We’re here to express an opinion, if the other side has something to express, they’re free to do it but the fear is they’re here to stop us from expressing our opinion,” explains Jawhar Ben Mbarek. “We’re protesting peacefully to demand transparency and to prevent the birth of a new dictatorship. The violent attacks are like those used by the Ben Ali regime. We resisted them before and we shall continue,” adds Ben Mbarek.

Ennahda leaders issued a statement asking their supporters not to join the sit-in.

The violence of Ennahda supporters might be influenced by the recent barring of a university girl wearing Niqab from sitting her exam. The university’s dean was subject to verbal insults and physical attacks. Ennahda expressed support of the university and called to keep universities out of ideological and political debates.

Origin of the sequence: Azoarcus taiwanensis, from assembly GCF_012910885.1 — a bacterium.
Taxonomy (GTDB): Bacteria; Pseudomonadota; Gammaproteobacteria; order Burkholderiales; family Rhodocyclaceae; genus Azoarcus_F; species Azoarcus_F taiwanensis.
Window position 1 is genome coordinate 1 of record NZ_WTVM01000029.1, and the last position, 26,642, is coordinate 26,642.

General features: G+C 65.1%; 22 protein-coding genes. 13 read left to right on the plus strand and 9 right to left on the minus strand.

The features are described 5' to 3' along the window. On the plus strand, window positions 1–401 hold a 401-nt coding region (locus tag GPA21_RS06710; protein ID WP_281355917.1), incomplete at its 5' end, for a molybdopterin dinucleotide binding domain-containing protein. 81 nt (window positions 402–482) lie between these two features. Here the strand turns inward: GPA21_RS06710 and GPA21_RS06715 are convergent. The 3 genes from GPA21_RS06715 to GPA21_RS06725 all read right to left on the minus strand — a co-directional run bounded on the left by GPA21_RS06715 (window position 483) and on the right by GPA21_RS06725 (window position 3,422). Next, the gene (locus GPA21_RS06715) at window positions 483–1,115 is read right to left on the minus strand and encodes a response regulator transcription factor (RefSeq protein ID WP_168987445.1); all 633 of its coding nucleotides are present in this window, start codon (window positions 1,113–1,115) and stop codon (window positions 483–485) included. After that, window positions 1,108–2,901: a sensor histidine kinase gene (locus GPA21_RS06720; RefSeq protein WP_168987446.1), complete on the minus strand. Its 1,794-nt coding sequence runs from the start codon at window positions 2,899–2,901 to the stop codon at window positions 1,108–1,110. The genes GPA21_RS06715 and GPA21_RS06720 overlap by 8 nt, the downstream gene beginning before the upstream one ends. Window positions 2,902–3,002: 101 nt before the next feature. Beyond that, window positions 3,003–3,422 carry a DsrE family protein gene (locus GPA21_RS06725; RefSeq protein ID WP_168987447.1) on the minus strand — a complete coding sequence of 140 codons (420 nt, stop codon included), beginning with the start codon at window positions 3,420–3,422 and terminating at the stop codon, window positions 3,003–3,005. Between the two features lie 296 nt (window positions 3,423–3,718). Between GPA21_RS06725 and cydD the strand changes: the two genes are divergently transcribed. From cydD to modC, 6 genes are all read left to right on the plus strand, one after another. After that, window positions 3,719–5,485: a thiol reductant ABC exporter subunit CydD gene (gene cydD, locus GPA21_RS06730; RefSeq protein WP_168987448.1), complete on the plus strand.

I join many Tunisians in their discontent with the quality of international media coverage of the Bardo sit-in, reducing the protest to a confrontation between Islamists and Seculars, whilst ignoring by the real objectives of the sit-in:

- The immediate suspension of proposed laws concerning the organization of the temporary public power in the constituent assembly, which represents a basis for a new dictatorship concentrated in a single party which will dominate without collaboration or limitations  all the state’s components and its powers: legislative, executive, judicial, administrative and media.

- Immediate change of the proposed laws for the internal composition of the National constituent assembly, and the imposition of a 2/3 majority to approve all its decisions, as well as the obligation to submit the text of the draft constitution to a national referendum for the establishment of a real democracy through the participation of voters.